Rakhine mangrove forest on mud
Rakhine mangrove forest on mud occupies the intertidal zone of the Rakhine coastline. In this region, mangroves occur on soft, muddy, waterlogged sediments, primarily within sheltered bays and inlets. They are exposed to very high water salinity as a result of regular tidal incursion (Spalding, 2001) and are often fringed by groves of Nipa palms, which mark the transition to other ecosystems.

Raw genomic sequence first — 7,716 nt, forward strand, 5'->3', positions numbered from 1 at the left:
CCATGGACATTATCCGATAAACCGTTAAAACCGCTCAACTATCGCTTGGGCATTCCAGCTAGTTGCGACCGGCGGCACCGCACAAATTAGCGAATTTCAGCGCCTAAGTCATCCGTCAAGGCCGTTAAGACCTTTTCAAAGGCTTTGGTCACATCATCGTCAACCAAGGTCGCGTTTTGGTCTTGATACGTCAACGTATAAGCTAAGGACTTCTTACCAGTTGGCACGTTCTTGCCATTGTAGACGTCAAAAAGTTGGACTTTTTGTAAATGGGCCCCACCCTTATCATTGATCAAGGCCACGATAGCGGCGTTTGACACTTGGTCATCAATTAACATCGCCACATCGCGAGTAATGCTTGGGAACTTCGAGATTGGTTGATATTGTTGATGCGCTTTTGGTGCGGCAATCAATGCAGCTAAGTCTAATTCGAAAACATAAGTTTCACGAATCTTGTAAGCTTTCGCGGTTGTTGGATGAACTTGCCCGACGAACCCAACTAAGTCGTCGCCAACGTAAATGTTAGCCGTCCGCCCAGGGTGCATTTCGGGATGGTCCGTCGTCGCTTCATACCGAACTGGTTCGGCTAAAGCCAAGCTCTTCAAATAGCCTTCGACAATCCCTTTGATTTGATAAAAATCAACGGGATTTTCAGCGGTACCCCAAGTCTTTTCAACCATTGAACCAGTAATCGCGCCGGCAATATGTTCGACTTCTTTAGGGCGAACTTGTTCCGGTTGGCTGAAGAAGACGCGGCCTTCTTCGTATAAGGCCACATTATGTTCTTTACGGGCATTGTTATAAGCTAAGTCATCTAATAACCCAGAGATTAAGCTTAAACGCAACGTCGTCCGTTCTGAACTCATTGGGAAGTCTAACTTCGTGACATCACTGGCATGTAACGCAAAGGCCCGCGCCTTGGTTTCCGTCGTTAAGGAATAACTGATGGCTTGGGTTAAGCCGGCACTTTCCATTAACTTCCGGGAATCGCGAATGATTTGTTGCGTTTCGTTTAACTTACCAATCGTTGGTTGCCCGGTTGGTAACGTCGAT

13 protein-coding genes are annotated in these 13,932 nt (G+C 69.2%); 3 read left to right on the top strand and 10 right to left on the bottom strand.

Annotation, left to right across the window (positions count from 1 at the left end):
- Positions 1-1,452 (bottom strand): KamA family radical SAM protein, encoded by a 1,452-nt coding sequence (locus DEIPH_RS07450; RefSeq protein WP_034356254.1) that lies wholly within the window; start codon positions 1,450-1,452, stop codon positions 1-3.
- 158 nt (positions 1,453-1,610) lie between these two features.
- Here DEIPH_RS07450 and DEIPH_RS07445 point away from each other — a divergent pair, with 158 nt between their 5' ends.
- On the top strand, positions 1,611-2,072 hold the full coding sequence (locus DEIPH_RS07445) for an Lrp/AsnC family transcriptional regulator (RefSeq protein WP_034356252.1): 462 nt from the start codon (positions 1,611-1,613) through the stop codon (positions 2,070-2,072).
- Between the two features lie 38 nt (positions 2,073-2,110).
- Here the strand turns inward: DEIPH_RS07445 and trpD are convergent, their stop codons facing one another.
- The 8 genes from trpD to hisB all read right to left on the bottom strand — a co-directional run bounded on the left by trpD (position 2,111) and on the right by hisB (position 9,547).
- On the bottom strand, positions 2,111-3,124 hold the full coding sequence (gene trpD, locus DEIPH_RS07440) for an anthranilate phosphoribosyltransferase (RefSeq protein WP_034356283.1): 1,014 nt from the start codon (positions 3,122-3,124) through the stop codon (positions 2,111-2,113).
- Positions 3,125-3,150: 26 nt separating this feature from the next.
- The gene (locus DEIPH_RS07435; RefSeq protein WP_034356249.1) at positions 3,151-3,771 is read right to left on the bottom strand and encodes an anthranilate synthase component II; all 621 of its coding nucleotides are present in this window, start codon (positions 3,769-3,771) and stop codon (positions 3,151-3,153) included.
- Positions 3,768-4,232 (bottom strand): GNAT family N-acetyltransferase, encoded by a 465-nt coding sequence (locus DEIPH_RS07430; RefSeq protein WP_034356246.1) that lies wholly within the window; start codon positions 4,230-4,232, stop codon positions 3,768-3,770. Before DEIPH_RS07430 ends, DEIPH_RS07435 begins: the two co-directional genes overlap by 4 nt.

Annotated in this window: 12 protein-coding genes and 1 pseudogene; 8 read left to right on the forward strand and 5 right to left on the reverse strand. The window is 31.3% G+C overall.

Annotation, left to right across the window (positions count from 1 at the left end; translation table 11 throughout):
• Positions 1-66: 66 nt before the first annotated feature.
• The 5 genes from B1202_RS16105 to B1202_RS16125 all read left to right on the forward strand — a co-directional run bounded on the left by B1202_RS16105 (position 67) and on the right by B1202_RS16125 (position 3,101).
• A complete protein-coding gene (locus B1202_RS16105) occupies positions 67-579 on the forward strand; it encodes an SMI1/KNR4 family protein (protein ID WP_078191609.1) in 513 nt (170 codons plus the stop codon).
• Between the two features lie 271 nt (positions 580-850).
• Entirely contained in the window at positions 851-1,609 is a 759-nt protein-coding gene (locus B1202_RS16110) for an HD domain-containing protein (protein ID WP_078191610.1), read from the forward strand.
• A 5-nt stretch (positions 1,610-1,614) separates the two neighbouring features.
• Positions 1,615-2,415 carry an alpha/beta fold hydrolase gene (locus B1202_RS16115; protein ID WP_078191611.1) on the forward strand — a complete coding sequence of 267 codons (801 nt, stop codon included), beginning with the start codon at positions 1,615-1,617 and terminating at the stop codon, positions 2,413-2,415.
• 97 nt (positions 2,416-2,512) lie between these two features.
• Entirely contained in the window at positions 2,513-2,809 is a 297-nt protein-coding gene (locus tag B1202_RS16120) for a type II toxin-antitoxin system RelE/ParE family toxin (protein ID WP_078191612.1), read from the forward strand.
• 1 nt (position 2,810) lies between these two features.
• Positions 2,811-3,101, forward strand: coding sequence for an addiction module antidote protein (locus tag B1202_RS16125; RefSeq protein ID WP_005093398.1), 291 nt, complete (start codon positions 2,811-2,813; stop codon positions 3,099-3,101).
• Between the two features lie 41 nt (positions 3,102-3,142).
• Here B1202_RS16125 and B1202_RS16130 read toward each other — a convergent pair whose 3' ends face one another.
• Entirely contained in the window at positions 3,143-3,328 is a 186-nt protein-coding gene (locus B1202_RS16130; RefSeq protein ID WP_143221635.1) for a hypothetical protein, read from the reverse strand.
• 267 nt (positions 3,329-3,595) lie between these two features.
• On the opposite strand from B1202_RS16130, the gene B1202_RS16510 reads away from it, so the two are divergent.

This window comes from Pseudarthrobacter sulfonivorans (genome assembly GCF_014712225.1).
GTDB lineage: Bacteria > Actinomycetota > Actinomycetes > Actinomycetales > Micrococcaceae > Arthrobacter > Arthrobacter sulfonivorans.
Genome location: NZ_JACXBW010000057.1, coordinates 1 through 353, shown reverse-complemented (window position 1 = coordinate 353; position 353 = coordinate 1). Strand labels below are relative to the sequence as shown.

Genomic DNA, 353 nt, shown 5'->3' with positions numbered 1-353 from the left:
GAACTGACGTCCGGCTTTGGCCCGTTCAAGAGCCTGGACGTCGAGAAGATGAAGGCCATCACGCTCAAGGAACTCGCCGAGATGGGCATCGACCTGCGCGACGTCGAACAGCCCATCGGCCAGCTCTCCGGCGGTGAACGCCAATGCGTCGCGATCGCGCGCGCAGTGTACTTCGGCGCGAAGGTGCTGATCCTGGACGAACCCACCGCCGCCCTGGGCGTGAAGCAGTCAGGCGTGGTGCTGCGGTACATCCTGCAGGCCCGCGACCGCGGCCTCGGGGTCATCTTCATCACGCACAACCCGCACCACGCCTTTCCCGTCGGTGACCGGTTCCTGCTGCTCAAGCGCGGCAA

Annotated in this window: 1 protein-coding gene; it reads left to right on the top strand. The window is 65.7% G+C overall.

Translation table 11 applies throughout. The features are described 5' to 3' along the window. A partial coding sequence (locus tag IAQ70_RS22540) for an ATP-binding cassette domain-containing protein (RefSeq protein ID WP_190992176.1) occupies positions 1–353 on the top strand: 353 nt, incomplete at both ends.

This ecosystem is distributed along a narrow band of the western Myanmar coastline, and remote sensing data indicates extensive declines in its extent. When extrapolated to 2038, there will be an estimated 38% reduction in geographic distribution. Furthermore, an estimate of the current range versus that around 1800 suggests that less than 10% of the original extent remains. Owing to non- citation of source information, there is some uncertainty around this historical figure but this estimate was deemed plausible with a spatial model of pre-human extent (Murray, unpub. data). An assessment of time-series vegetation indices suggests a 12% degradation of the ecosystem since 2000, and projected to a 50 year time frame about 40% of the ecosystem may become degraded by 2050. Given uncertainty around the historical estimate, the ecosystem is assessed within the plausible range of Vulnerable – Critically Endangered and assigned a status of Critically Endangered.